Therapy aimed at reducing the stress that may trigger the condition is the most common treatment approach used for children with this condition. You may teach a child who feels the urge to pick or hit at the skin to keep his hands in his pockets when he feels the urge. It may also be helpful to use relaxation techniques to encourage the child to resist the urge.
Differential Reinforcement of Other Behaviors (DRO) is a behavioral therapy approach that rewards socially appropriate behaviors. Functional Communication Training (FTC) is a behavioral technique that teaches and rewards individuals for attempting to replace stereotypical behaviors when aware of the need for something or feeling distressed with alternative responses or verbal strategies.
SSRIs, such as Luvox, Prozac, and Zoloft, and tricyclic antidepressants, such as Anafranil, may be helpful in some cases. Youth with autism spectrum disorders also show benefits from atypical antipsychotics such as risperidone and aripiprazole.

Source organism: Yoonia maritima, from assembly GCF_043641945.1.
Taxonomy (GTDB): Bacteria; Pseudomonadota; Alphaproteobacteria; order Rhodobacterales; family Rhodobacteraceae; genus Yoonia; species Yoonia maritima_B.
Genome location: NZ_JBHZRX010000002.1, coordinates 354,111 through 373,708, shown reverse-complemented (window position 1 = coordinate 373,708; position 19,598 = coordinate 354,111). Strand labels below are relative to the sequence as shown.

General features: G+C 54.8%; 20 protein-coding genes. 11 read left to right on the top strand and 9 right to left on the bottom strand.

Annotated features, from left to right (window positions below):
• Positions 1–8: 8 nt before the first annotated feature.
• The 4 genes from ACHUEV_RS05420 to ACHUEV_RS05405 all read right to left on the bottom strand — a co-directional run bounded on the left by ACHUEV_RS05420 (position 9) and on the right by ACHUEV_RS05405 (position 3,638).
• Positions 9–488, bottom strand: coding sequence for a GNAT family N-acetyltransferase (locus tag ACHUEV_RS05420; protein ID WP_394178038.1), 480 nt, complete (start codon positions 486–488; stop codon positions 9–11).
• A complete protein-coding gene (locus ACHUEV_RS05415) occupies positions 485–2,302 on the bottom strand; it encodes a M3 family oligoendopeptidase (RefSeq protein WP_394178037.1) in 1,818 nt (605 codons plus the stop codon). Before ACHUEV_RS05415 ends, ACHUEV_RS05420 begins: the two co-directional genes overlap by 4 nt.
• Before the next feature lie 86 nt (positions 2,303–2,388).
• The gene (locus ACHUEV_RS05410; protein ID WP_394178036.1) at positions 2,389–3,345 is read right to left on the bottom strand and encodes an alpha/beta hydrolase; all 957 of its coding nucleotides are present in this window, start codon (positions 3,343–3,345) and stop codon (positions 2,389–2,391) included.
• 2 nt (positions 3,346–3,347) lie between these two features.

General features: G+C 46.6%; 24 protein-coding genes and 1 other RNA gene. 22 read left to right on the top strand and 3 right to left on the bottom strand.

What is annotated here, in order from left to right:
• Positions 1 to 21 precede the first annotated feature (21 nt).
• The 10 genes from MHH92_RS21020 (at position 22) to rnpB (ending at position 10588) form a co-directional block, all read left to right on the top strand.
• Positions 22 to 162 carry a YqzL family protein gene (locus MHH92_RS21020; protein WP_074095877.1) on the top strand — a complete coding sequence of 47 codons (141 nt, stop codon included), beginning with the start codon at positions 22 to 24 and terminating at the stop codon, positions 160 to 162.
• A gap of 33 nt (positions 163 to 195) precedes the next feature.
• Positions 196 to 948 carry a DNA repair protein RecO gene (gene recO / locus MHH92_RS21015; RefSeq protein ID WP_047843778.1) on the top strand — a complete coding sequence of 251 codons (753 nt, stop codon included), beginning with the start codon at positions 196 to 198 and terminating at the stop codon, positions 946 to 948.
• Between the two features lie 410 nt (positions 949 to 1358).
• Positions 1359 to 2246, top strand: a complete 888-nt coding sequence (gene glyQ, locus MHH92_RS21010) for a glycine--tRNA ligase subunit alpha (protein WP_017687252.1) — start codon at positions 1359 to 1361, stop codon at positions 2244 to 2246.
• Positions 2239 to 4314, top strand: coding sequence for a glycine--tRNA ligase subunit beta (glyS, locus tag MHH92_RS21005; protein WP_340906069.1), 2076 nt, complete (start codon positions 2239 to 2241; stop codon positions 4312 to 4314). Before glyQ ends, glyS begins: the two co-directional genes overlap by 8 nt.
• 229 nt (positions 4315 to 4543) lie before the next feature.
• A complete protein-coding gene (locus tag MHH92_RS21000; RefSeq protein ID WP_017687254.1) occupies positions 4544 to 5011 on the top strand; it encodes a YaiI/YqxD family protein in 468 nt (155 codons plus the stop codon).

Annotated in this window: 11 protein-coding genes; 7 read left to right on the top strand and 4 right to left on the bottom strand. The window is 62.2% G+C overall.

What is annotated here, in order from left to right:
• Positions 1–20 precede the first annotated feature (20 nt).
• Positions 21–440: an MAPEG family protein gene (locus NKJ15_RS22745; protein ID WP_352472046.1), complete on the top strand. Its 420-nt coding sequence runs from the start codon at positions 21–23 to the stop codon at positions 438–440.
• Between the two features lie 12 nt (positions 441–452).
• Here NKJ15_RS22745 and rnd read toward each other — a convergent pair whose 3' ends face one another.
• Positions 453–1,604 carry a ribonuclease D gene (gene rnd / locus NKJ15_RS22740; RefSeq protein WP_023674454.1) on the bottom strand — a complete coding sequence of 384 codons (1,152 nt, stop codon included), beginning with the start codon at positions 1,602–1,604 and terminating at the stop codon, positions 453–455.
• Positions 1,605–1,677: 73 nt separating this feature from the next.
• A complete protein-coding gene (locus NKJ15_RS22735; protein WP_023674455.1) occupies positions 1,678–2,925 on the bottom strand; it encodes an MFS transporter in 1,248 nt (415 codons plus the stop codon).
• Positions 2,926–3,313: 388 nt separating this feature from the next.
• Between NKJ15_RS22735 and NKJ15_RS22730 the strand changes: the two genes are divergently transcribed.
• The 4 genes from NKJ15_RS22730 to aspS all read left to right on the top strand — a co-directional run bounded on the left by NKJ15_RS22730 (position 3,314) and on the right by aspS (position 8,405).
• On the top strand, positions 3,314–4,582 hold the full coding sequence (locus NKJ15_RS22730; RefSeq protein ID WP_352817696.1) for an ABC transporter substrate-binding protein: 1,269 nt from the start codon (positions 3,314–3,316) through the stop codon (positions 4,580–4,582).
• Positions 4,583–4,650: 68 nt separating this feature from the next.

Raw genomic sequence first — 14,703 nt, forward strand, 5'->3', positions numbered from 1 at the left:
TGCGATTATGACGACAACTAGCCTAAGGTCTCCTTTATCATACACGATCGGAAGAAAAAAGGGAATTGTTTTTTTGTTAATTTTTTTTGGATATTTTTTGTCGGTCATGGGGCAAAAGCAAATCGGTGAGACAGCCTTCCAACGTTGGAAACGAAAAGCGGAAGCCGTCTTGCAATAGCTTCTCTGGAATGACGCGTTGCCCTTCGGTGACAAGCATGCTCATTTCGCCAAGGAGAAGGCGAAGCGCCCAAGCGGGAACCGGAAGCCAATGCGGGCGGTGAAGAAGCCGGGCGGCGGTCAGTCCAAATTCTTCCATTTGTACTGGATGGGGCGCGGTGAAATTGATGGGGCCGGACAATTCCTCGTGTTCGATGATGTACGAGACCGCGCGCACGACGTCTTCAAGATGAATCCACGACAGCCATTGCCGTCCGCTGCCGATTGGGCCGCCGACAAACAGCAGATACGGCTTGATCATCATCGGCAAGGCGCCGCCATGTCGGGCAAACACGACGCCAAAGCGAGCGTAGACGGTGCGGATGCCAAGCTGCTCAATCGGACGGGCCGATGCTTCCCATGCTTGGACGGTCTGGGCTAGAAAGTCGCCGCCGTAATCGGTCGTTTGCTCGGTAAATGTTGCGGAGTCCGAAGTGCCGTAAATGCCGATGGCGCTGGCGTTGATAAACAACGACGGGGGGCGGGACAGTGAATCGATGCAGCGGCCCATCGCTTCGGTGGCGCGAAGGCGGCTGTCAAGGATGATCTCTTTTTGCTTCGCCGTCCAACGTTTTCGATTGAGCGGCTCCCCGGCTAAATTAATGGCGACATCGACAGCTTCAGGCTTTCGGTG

Read: Dystonia Disorder
How many people have motor stereotypies?
Simple stereotypical movements are common among young children, such as rocking. It is much rarer for young children to display complex stereotypic movements, which occur in about 3 to 4 percent of them. There is an increase in stereotypy among children with intellectual disabilities, which ranges from 4 to 16 percent.
What is the average duration of an episode?
There may be many stereotypic movements during a day that last several seconds or several minutes. Episodes often occur several times a day, sometimes every few weeks or sometimes not at all. Individuals engage in the behavior when engaged in other activities, stressed, tired, or bored, or when they are excited, stressed or bored.
What are the potential outcomes of stereotypic movement disorder?
Children who suffer from stereotypic movement disorder often exhibit purposeless arm waving and other characteristics as infants, but they grow out of them as they become older. Therapy can be beneficial for children who experienced stereotypic movements as children. Some persons with other developmental disabilities or those on the autism spectrum may not experience a reduction in symptoms over time.
Read: Generalized Dystonia
The risk of self-injury is reduced when a person recognizes and acts on symptoms as soon as they appear, even if it may be impossible to prevent stereotypic movement disorder.